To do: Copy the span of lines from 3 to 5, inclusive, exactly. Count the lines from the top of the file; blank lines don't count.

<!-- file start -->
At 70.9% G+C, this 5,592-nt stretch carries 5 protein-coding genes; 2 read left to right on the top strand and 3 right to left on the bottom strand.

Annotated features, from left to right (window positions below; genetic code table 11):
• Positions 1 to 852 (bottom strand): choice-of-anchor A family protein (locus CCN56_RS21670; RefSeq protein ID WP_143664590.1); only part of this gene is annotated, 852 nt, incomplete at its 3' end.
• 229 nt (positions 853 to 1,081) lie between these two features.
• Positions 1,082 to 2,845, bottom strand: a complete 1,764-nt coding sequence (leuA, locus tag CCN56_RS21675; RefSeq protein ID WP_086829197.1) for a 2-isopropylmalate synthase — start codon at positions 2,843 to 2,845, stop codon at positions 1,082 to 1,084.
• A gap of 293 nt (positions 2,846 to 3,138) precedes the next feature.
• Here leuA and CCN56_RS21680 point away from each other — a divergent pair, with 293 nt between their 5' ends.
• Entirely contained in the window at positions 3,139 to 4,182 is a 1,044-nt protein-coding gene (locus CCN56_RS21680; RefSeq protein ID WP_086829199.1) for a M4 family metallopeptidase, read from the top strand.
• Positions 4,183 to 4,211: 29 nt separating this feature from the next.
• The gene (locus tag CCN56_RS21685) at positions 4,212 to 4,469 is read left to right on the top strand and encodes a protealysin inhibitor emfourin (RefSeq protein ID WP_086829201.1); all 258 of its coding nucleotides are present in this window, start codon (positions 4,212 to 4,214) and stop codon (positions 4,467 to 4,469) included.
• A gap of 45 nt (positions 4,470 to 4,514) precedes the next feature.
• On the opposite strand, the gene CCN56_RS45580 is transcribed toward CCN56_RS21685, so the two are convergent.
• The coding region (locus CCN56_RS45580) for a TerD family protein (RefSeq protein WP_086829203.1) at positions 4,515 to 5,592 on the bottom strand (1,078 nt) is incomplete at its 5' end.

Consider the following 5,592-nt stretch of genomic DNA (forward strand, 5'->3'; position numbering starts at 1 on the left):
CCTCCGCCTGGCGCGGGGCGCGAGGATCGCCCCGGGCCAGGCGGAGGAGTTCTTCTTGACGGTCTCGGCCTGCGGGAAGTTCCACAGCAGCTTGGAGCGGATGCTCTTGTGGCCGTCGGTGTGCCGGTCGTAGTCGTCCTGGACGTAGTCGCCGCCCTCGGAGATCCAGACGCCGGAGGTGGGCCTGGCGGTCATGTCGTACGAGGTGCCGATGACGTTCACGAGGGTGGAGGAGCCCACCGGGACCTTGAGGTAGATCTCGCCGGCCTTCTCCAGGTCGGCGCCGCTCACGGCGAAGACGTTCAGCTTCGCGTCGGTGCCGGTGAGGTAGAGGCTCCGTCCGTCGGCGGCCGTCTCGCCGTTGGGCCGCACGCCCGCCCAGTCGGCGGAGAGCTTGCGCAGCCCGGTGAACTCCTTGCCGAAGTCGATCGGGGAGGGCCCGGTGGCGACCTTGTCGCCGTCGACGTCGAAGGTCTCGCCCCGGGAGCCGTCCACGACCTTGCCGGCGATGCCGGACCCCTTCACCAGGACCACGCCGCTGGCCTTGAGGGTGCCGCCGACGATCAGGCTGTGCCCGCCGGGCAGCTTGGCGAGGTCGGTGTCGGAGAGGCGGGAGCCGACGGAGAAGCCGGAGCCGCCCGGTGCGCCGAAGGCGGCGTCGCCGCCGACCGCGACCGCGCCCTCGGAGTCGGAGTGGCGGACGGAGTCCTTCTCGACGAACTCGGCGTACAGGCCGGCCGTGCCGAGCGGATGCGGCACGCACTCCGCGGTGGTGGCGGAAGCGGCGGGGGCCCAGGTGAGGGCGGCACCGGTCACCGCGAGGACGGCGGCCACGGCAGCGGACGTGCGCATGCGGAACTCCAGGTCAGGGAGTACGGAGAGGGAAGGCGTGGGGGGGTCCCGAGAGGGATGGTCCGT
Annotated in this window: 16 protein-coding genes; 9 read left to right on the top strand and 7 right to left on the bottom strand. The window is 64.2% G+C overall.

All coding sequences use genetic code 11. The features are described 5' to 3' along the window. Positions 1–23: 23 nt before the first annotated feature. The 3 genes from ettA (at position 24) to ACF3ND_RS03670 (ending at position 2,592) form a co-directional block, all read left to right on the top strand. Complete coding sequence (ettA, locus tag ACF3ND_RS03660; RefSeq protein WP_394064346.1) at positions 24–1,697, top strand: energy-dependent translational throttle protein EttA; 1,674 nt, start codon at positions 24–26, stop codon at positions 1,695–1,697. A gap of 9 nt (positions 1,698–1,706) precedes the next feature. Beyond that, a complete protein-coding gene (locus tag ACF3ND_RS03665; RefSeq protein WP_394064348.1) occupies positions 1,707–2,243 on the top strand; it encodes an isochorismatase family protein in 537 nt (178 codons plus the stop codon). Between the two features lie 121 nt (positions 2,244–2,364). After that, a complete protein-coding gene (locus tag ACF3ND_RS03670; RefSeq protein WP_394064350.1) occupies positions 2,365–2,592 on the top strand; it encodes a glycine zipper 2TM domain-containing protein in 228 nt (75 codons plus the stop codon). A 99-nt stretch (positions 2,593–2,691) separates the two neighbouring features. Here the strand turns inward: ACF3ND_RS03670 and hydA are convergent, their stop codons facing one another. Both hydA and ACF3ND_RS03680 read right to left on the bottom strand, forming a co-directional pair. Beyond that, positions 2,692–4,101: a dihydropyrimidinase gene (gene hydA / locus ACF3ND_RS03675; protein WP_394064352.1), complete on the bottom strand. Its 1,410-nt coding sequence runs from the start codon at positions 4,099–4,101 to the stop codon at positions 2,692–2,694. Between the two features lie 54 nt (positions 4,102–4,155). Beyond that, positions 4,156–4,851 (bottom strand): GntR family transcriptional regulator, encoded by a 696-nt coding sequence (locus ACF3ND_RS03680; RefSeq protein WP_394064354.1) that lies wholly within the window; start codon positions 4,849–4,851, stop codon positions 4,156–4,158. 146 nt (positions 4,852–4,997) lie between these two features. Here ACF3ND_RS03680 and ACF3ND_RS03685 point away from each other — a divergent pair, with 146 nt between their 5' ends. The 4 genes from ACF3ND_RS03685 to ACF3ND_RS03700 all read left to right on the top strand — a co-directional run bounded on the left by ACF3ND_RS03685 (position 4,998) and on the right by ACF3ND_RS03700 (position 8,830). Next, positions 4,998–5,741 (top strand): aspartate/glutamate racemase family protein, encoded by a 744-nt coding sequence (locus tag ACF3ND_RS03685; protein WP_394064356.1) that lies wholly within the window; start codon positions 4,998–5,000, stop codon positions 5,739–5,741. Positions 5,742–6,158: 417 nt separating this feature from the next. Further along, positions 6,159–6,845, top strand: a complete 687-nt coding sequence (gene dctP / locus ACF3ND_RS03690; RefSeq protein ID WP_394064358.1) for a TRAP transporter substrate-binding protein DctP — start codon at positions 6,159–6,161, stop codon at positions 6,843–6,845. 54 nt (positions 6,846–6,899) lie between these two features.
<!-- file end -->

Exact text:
• Positions 1 to 852 (bottom strand): choice-of-anchor A family protein (locus CCN56_RS21670; RefSeq protein ID WP_143664590.1); only part of this gene is annotated, 852 nt, incomplete at its 3' end.
• 229 nt (positions 853 to 1,081) lie between these two features.
• Positions 1,082 to 2,845, bottom strand: a complete 1,764-nt coding sequence (leuA, locus tag CCN56_RS21675; RefSeq protein ID WP_086829197.1) for a 2-isopropylmalate synthase — start codon at positions 2,843 to 2,845, stop codon at positions 1,082 to 1,084.